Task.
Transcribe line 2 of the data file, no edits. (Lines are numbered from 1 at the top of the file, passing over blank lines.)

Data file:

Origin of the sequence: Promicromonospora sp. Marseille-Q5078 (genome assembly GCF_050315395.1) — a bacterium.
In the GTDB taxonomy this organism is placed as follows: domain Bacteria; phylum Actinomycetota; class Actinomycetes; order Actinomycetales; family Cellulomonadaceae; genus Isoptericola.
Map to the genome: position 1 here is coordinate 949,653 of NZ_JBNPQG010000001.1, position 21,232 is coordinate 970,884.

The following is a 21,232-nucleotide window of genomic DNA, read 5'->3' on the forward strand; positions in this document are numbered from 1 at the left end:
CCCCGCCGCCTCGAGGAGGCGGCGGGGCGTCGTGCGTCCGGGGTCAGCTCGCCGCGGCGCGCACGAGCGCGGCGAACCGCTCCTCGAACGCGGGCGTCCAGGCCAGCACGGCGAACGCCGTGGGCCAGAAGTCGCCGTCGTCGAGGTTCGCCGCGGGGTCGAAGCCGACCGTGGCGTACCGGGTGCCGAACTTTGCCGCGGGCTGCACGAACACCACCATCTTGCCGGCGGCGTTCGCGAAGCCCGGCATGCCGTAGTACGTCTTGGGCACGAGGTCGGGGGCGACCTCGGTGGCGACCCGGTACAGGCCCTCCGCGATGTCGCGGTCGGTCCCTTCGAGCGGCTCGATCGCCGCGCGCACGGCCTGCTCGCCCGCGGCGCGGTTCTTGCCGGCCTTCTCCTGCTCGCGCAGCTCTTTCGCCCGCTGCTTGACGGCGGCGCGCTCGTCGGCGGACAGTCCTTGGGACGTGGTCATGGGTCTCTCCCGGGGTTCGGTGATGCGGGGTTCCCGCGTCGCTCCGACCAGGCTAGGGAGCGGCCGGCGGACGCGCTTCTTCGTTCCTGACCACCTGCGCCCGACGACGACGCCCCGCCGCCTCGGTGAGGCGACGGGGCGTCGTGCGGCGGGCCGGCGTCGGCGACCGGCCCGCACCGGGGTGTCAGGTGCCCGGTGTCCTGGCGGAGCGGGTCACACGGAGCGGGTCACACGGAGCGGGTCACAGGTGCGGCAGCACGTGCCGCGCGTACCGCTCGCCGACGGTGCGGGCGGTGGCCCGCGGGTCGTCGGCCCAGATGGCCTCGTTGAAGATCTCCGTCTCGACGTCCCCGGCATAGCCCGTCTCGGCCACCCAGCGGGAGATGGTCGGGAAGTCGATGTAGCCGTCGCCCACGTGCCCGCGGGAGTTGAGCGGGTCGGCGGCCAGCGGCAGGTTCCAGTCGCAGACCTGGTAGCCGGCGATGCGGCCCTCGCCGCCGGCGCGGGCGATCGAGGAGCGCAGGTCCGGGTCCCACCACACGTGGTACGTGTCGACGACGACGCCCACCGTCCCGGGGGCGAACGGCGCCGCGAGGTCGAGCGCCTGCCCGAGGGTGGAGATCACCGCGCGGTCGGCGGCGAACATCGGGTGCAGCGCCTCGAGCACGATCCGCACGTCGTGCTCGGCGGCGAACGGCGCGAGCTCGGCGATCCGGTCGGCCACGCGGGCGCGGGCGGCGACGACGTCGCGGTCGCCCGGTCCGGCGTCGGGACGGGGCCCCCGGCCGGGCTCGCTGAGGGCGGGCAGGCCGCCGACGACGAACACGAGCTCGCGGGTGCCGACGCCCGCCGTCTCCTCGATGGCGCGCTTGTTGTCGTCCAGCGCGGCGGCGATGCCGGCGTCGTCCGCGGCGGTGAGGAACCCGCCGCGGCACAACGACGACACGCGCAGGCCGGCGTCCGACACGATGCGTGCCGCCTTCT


In the GTDB taxonomy this organism is placed as follows: domain Bacteria; phylum Actinomycetota; class Actinomycetes; order Actinomycetales; family Cellulomonadaceae; genus Isoptericola.